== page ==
Elizabeth Patterson, |
This is the second CD from Cape Breton Island flutist Elizabeth Patterson. She put out a strong first CD, Pengalleon, which I really enjoyed. I wondered if this one would surpass it or fall short. I was already enchanted by her playing and hoped Tidal Wheel would supply more of the same.
It turns out I was a little disappointed. Just a very little, because Elizabeth's music on this recording is like a bouquet of roses with exotic ferns and local blossoms woven into the spray. I would have been happy with just the roses, you know, but am not unappreciative of the creative adornments.
David Burke assisted on the first CD and appears on this one as arranger, composer and musician, as does Elizabeth Burke, who takes care of keyboards, mandolin, guitars, bass, synthesizers, and percussion. Shawn MacDonald adds violin and viola, while Lonnie Jones plays several instruments and, according to the liner notes, "anything else worth pounding." This is a little more company than I had hoped for, but they are entertaining guests, especially when playing "The Ghost Next Door."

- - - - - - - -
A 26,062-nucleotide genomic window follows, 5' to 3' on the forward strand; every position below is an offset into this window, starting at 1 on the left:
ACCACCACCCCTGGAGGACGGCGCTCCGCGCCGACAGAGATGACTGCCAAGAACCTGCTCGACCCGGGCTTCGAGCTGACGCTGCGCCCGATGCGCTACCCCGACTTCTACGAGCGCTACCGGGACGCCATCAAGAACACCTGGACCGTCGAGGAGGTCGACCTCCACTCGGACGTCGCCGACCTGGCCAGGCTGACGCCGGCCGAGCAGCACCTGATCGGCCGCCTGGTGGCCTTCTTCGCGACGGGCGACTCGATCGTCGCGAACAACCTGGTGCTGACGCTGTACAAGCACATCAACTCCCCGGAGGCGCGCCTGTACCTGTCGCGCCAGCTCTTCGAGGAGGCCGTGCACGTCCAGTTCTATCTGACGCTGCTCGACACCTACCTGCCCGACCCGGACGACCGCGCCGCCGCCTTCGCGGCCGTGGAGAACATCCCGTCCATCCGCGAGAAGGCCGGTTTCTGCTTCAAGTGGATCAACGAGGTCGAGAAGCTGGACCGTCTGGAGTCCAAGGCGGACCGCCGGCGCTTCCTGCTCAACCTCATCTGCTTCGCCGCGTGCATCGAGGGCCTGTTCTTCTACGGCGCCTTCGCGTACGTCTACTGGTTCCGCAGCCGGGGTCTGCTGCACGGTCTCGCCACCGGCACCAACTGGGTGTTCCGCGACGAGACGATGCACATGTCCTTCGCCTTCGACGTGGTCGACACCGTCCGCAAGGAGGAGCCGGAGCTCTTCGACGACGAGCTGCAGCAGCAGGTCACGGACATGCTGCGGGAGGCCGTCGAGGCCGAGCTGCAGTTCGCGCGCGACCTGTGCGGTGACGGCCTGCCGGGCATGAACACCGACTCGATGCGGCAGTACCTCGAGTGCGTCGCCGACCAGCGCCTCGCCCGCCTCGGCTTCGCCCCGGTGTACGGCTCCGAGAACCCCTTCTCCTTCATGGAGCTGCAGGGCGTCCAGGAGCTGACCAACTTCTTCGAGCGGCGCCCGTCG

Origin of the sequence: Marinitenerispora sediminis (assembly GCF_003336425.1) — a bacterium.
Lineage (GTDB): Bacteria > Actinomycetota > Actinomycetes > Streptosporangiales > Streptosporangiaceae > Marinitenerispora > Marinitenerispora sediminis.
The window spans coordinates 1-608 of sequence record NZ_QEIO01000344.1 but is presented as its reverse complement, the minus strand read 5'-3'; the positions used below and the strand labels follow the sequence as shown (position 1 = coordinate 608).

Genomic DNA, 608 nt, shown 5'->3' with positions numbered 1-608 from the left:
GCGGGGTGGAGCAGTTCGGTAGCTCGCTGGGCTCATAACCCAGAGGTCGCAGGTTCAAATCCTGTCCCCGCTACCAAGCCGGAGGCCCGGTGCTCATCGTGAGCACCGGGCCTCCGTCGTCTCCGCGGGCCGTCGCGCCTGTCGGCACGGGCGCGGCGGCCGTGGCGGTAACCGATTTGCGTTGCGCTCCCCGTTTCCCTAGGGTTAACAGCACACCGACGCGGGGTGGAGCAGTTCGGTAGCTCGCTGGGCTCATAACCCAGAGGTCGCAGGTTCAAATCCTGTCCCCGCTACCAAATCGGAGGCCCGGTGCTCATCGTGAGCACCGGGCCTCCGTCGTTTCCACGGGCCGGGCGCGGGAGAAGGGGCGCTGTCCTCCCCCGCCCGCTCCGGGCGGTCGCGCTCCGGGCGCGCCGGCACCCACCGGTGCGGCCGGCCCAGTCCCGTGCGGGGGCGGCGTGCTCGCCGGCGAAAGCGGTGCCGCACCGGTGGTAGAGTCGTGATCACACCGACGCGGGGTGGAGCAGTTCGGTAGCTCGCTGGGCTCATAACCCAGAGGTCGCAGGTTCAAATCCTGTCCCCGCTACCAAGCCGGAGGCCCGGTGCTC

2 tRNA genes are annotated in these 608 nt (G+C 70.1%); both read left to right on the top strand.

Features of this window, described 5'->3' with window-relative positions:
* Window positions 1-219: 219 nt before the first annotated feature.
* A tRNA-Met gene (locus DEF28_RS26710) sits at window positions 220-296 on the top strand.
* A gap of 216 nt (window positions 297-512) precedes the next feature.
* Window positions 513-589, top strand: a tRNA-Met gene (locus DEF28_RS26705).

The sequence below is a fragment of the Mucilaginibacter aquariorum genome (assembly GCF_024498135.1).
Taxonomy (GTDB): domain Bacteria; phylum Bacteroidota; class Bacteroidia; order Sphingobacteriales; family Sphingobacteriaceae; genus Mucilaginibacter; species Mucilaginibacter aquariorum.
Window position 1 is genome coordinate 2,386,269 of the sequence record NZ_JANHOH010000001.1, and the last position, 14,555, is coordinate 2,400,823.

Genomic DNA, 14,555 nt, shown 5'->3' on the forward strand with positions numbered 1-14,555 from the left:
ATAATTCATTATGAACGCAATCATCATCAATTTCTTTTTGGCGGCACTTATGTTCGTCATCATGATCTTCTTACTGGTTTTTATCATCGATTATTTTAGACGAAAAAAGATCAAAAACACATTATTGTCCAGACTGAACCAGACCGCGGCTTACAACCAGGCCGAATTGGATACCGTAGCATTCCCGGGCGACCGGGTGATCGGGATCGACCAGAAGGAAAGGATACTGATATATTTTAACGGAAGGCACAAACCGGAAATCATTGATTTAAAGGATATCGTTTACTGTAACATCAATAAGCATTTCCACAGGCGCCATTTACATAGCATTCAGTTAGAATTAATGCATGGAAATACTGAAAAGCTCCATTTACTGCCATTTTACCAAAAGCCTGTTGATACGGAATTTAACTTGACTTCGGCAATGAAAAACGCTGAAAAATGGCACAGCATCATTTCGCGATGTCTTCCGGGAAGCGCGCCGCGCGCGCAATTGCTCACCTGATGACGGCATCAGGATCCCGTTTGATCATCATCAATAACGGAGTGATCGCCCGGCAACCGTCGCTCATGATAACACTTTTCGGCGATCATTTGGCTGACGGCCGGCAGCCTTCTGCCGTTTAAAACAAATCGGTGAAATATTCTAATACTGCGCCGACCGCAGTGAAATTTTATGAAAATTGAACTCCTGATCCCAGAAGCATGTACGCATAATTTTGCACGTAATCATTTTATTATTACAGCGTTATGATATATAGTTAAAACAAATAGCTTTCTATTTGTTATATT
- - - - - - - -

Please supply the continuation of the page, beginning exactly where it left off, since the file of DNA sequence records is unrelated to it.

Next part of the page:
"Wild Mountain Thyme" is just a shade too slow, but the cuts are grouped with an ebb and flow of energy that hint at nautical influences -- perhaps the arrangement is such because of its lunar position on the disc. I've just never heard the piece played so slow.
My favorite of Elizabeth's arrangements is "Night Bloom," played on alto flute. It's a deep-voiced, mesmerizing tune that closes the album. And if you close your eyes, it's such an easy piece of music to fall into. I find her touch and tone compelling whether she's playing a hornpipe or a lament, or anything in between.
Tidal Wheel is a recording that I won't tire of listening to. I predict that these tunes will travel well, will not lose their edge and will take you to places of joy, sorrow, and longing, tantalizing and charming you.
I'll give this equal billing with the first CD. I'm not a big instrumental fan, but I will suggest that you bring this one home if you can get your hands on it.
[ by Virginia MacIsaac ]